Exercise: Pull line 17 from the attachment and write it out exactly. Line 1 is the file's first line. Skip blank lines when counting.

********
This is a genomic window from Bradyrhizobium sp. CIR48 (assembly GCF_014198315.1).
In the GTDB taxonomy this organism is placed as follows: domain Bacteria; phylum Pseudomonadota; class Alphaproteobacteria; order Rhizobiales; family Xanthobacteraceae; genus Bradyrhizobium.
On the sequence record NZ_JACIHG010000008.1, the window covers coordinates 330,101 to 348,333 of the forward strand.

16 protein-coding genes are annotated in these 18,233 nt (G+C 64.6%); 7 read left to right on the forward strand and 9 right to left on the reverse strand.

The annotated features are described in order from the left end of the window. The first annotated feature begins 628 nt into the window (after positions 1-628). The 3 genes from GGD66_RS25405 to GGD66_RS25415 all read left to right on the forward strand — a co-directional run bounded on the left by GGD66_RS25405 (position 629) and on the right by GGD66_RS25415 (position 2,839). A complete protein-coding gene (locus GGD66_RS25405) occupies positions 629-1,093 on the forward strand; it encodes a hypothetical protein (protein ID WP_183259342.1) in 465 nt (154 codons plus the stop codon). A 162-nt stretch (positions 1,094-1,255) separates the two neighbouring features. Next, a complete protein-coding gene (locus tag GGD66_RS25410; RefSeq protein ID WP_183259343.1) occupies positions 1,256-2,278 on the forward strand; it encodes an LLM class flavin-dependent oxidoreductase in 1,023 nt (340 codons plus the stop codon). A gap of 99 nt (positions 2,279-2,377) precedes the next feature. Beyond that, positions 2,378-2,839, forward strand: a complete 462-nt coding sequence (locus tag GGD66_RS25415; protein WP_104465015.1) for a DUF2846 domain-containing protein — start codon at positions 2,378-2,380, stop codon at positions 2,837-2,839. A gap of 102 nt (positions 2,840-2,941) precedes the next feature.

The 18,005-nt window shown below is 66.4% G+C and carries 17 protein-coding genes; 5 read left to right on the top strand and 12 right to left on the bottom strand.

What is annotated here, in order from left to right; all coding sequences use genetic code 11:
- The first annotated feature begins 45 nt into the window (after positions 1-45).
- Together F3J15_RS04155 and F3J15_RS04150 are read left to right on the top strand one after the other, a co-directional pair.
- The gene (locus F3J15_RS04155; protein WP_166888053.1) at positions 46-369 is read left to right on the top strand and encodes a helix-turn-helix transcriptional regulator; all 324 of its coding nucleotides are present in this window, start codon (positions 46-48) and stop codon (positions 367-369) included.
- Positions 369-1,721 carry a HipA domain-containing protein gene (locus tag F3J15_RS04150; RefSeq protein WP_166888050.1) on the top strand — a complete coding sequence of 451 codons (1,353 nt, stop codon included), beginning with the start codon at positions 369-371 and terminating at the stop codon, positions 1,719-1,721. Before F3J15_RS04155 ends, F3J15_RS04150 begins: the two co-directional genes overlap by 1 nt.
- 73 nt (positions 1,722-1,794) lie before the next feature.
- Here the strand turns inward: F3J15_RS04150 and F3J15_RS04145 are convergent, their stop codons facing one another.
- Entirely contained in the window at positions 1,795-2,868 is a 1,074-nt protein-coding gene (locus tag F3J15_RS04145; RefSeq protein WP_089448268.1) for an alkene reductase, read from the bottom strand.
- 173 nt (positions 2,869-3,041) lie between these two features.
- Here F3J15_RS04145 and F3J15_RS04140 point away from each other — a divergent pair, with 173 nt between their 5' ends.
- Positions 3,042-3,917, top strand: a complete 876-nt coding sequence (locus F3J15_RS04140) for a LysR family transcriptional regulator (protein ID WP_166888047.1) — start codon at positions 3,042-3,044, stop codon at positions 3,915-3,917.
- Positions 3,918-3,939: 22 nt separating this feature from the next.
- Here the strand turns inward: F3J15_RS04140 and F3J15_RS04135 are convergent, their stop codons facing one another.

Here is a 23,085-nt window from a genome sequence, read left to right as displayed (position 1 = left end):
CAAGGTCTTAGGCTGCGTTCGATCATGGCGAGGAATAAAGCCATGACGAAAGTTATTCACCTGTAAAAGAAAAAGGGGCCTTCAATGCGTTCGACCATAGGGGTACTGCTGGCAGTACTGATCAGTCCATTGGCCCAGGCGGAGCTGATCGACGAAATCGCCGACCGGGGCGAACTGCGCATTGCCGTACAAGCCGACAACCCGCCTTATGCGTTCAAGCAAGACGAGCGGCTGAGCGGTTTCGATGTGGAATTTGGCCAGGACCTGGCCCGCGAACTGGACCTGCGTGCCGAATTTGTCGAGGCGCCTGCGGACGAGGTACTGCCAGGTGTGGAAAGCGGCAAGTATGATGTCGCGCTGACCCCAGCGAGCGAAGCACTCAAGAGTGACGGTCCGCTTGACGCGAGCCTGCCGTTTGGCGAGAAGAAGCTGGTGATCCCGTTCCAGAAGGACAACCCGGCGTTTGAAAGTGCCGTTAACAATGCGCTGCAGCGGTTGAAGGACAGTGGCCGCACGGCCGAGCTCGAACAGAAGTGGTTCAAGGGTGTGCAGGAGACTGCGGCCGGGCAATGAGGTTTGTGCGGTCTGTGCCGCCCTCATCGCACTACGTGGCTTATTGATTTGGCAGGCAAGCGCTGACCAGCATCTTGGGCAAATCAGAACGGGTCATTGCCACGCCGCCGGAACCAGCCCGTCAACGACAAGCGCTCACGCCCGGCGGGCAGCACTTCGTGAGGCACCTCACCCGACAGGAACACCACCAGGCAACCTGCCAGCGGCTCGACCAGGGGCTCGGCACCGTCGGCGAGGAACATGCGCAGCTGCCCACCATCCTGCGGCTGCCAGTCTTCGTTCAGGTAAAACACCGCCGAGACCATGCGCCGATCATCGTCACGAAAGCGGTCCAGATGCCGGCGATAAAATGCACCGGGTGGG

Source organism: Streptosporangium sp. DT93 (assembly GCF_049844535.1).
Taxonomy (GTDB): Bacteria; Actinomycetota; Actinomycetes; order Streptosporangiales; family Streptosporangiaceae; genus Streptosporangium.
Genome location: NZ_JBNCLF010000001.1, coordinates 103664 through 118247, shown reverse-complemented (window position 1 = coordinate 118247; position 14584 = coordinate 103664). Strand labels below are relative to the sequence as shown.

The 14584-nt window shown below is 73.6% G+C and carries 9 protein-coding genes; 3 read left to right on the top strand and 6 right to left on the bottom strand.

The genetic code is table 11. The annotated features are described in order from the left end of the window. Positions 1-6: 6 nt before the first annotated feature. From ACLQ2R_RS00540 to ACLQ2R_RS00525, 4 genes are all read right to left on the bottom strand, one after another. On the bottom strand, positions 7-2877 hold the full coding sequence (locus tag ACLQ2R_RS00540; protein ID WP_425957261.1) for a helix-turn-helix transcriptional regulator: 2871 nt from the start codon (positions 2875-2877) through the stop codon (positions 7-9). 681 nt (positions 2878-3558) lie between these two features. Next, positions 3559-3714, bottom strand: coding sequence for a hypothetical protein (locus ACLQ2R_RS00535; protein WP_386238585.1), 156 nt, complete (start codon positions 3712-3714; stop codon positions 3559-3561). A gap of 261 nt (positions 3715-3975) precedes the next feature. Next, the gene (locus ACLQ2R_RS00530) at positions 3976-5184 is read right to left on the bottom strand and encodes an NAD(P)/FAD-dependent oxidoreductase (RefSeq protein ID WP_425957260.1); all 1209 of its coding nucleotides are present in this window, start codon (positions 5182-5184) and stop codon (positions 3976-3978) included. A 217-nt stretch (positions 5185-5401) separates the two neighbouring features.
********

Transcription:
- Positions 3,042-3,917, top strand: a complete 876-nt coding sequence (locus F3J15_RS04140) for a LysR family transcriptional regulator (protein ID WP_166888047.1) — start codon at positions 3,042-3,044, stop codon at positions 3,915-3,917.